8 Reasons Why You Need to Visit Nissan HQ in Yokohama, Japan
It’s mid-March in Yokohama, and I’m feeling a bit on edge over the weather. The forecast calls for rain, followed by slushy snow, and then a massive mess of sticky-sweet sakura pollen. My sinuses don’t feel up for it, my head is swimming from the time difference, and there are a slew of things I still must do ahead of my big day with Nissan.
I look toward the window. A glowing green monster lurks outside, and no, it’s not Godzilla. The ferris wheel spinning slowly in the wind just an octopus throw away was none other than the infamous “Cosmo Clock 21” of Yokohama, a hulking beast of a metallic contraption that when completed in the early 1990s was the largest of its kind on the planet. But those days are gone, and over time the ferris wheel has been surpassed by countless others in both size and splendor.
Yet despite all of the typhoons, earthquakes, and brine-filled air, the structure still stands strong, and within its center so too does its clock continue to tick. Thanks a lot Cosmo Clock. Just one more bloody reminder that I need to get to bed if I am to be my chipper self the following day. Word on the street is that Nissan’s PR team has a few fun cars lined up for me the next day, along with a tour of its headquarters around the corner, and time well spent with none other than Mr. GT-R himself, Hiroshi Tamura.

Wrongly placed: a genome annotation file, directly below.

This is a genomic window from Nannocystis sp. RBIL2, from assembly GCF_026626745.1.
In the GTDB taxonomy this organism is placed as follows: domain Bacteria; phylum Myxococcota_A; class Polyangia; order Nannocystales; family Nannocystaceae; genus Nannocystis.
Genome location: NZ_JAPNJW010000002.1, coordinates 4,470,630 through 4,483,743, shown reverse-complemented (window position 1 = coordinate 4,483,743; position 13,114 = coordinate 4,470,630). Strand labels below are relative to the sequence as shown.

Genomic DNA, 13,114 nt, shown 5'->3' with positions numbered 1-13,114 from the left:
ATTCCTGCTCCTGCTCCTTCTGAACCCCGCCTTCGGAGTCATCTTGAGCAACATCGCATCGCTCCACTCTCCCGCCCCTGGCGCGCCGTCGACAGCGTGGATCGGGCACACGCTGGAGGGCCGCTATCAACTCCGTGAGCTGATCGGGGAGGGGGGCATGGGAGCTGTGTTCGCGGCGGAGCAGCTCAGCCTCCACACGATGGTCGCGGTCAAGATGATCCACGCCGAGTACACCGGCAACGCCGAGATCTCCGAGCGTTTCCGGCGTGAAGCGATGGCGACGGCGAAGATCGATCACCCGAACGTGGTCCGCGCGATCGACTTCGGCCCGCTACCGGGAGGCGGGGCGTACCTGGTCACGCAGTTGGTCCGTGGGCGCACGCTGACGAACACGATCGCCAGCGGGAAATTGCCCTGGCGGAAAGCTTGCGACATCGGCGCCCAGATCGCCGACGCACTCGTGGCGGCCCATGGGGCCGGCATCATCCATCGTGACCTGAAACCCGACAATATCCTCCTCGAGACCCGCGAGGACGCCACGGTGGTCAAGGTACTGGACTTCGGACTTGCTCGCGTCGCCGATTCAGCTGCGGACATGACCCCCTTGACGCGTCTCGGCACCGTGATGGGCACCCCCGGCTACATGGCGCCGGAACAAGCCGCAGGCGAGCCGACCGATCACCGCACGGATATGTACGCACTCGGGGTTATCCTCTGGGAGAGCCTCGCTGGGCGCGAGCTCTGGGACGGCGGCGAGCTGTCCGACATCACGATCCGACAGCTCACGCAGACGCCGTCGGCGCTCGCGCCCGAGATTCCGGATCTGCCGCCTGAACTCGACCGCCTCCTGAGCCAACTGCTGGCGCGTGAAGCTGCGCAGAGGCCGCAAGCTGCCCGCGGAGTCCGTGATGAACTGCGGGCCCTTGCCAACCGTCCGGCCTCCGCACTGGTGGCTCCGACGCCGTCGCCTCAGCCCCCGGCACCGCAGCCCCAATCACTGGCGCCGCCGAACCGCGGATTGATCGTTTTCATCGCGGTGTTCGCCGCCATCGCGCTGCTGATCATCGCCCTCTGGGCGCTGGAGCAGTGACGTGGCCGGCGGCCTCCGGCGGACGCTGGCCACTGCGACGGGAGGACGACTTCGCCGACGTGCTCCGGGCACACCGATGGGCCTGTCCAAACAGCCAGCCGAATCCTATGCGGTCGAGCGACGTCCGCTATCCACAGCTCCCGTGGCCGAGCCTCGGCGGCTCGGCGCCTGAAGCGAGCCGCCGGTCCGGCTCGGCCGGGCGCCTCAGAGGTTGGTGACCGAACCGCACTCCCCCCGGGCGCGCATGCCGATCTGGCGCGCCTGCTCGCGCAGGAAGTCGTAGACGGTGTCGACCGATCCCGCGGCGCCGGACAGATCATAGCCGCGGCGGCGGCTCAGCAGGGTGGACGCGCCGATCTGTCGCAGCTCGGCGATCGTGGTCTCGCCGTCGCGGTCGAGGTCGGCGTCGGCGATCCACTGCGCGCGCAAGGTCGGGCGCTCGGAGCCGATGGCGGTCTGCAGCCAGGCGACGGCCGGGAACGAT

The next morning I awake to a stunningly solid breakfast with friends and family, and after braving typhoon-like gale winds, arrive safely at Nissan HQ. I immediately squash the urge to explore Yokohama Station on the other end of the bridge, and head downstairs instead. There’s a lot to see in this place, and I wasn’t in the mood to miss out on anything. From pristine Datsun Bluebirds and futuristic family cars, to exhibits of engine internals, and every badge in the company’s prolific history, it’s all here for one to experience. Almost every single one of the 36 cars on display was open and waiting for me to climb inside too, a proverbial automotive hands-on museum for children and adults alike.